Tuesday, June 30, 2009


Aldea - Highly Recommended
31 West 17th Street
New York, NY 10011
212- 675-7223

At last, the highly anticipated George Mendes restaurant has opened.
And according to many reliable sources, Chef Mendes hasn't missed a beat. Formerly the Chef at Tocqueville, Mendes returns to the kitchen with nothing less than a mouth watering menu.

I had the pleasure of dining at Aldea last Thursday (yes, just a few hours after my heroic lunch at Bar Artisanal) with some friends, and it was spectacular.
The menu is inspired by the Iberian Peninsula and Mendes’ heritage. The chef adds a modern, seasonal approach to create a menu perfectly balanced between rusticity and refinement. His menu includes a variety of shellfish, various preparations of salt-cod, or bacalao, rice dishes and Iberian-cured hams.
I loved everything about the restaurant. The decor is modern, sexy, and the hospitality (for the most part) is spot on.
A colleague of mine had gone a few nights earlier and sat next to Danny Meyer himself.
After the meal, Danny congratulated George on a great opening and showered him with compliment after compliment.
I now know why. The food is amazing and extremely reasonably priced.
There is no doubt in my mind I will be back within the next few months to try George's next seasonal menu.
It truly is a real treat to eat his food.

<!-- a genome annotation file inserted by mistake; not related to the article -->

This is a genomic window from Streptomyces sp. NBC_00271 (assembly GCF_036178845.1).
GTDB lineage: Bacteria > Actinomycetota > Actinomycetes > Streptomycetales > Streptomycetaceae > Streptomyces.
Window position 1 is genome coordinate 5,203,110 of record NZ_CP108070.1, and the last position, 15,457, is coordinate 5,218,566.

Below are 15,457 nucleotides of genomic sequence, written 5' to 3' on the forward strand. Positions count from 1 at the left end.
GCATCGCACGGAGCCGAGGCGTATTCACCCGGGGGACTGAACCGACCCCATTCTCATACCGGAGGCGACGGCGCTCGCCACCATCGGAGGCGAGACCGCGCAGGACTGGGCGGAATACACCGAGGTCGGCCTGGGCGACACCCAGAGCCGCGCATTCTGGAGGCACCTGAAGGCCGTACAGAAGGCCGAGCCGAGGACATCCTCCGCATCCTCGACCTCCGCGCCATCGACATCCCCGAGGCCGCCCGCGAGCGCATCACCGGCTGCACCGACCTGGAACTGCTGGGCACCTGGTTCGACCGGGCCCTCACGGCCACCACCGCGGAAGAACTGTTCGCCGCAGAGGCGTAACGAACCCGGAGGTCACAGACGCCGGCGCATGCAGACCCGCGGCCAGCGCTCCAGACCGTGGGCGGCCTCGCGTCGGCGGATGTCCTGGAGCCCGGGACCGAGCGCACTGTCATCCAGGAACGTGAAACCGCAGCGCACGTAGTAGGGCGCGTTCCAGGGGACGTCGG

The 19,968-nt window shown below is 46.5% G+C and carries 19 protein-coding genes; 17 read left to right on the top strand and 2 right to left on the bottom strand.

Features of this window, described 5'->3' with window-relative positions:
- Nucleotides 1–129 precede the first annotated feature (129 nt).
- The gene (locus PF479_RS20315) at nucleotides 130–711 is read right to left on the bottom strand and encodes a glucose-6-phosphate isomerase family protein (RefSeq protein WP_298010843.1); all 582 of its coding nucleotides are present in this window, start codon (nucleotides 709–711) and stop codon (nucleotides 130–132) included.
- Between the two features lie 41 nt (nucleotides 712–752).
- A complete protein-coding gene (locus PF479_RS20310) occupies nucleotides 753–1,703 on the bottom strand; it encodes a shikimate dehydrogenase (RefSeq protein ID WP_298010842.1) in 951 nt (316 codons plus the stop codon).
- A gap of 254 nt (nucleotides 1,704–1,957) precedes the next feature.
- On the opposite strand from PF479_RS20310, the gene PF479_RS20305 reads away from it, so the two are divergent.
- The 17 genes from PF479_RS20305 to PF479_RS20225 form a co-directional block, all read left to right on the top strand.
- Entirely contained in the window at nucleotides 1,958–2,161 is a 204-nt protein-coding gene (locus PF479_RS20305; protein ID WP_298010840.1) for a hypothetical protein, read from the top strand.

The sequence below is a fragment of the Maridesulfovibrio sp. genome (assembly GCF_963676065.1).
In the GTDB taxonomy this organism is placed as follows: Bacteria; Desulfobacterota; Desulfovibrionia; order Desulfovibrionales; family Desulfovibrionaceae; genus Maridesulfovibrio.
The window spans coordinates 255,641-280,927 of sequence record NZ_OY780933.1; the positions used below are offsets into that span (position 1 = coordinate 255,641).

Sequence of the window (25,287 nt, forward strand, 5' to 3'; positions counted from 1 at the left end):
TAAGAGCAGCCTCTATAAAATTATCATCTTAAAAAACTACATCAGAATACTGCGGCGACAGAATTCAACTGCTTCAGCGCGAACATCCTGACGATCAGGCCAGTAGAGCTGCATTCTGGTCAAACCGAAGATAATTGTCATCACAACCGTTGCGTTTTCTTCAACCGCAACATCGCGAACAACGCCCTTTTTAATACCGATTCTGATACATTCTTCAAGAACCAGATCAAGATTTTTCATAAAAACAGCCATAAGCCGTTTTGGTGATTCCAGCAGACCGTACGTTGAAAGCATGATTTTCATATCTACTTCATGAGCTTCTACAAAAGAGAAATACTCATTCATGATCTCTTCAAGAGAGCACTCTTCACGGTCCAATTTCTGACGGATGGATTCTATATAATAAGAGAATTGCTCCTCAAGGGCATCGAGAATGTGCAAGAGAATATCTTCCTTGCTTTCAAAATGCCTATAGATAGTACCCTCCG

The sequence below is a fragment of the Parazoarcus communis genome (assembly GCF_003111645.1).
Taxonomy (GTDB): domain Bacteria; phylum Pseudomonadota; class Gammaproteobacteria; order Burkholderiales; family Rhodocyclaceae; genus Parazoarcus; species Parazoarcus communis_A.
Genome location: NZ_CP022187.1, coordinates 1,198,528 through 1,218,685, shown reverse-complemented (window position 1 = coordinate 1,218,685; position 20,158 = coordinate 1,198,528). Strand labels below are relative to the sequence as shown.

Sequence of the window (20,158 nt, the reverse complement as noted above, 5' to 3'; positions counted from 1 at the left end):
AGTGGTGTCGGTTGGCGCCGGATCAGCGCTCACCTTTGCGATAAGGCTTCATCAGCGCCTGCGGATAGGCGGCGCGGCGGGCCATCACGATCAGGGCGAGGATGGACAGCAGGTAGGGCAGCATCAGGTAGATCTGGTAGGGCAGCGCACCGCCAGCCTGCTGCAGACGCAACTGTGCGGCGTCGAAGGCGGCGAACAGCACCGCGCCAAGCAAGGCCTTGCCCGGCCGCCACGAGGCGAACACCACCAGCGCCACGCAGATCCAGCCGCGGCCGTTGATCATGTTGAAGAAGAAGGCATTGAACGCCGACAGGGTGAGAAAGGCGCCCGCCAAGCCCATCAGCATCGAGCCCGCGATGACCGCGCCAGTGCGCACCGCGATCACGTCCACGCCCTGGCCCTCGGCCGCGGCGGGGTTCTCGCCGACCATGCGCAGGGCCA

Monday, June 29, 2009

Bar Artisanal

268 West Broadway - Recommended
(at 6th Avenue, 1 Block South of Canal Street)
New York, New York


Great place for lunch.
Just what you'd expect if you were near Pastis or Balthazar.
This new Terrance Brennan establishment will surely get your bistro fix.

I had gone last Thursday with a colleague in the biz and with another 2 hours til our next appointment, we sat down and decided to indulge ourselves.
So get this, the prix fixe menu is $21 for any 2 dishes and $28 for any 3 dishes on the menu.
"Any" being the key word here, we were told we could order 3 entrees if we so desired.
So being the over eating men that we are, the 2 of us ended up ordering 6 very satisfying dishes.
Needless to say we over "indulged" and struggled the rest of the day.

Sunday, June 28, 2009

Zeppelin Hall

Zeppelin Hall (Beer Garden) - Recommended
88 Liberty View Drive
Jersey City, NJ 07305
(201) 721-8888

Having lived in Jersey City for the past 2 and a half years, one critical thing missing was a beer garden. For all intensive purposes, if we wanted to get our Bavarian drink on, we'd have to trek over to Astoria for that unique Sunday afternoon experience. But not anymore.

Zeppelin Hall opened their doors last Friday to a soft opening.
It's a really nice place with around 20 beers on tap. An impressive layout, with ample room indoors and out.
The lack of professional servers there is a huge turn off, but there's just so much beer there to stay angry.
It was their third day opened when I went and to be fair, it's what I'd expect in JC.